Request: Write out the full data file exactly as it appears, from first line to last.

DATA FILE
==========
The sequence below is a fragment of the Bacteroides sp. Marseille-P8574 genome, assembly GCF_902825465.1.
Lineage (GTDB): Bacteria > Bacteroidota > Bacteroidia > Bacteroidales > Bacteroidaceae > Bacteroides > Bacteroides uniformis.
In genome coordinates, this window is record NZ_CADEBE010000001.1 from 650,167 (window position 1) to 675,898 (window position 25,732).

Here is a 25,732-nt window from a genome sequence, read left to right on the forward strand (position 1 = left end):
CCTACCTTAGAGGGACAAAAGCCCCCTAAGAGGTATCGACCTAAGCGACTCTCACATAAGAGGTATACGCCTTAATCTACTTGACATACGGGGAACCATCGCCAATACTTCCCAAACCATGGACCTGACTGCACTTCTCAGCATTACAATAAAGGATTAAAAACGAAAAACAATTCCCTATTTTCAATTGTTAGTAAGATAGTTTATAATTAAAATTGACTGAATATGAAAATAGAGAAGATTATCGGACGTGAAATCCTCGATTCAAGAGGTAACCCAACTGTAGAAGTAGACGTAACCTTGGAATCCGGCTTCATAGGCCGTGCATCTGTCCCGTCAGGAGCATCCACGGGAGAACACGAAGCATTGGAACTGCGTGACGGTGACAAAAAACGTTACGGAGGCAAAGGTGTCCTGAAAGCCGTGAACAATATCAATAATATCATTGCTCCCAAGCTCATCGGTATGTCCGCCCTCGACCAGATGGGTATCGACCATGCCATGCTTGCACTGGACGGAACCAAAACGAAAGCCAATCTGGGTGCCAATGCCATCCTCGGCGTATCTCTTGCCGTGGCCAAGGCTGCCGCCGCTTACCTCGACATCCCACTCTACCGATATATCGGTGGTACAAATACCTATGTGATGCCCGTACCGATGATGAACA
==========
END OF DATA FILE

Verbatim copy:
The sequence below is a fragment of the Bacteroides sp. Marseille-P8574 genome, assembly GCF_902825465.1.
Lineage (GTDB): Bacteria > Bacteroidota > Bacteroidia > Bacteroidales > Bacteroidaceae > Bacteroides > Bacteroides uniformis.
In genome coordinates, this window is record NZ_CADEBE010000001.1 from 650,167 (window position 1) to 675,898 (window position 25,732).

Here is a 25,732-nt window from a genome sequence, read left to right on the forward strand (position 1 = left end):
CCTACCTTAGAGGGACAAAAGCCCCCTAAGAGGTATCGACCTAAGCGACTCTCACATAAGAGGTATACGCCTTAATCTACTTGACATACGGGGAACCATCGCCAATACTTCCCAAACCATGGACCTGACTGCACTTCTCAGCATTACAATAAAGGATTAAAAACGAAAAACAATTCCCTATTTTCAATTGTTAGTAAGATAGTTTATAATTAAAATTGACTGAATATGAAAATAGAGAAGATTATCGGACGTGAAATCCTCGATTCAAGAGGTAACCCAACTGTAGAAGTAGACGTAACCTTGGAATCCGGCTTCATAGGCCGTGCATCTGTCCCGTCAGGAGCATCCACGGGAGAACACGAAGCATTGGAACTGCGTGACGGTGACAAAAAACGTTACGGAGGCAAAGGTGTCCTGAAAGCCGTGAACAATATCAATAATATCATTGCTCCCAAGCTCATCGGTATGTCCGCCCTCGACCAGATGGGTATCGACCATGCCATGCTTGCACTGGACGGAACCAAAACGAAAGCCAATCTGGGTGCCAATGCCATCCTCGGCGTATCTCTTGCCGTGGCCAAGGCTGCCGCCGCTTACCTCGACATCCCACTCTACCGATATATCGGTGGTACAAATACCTATGTGATGCCCGTACCGATGATGAACA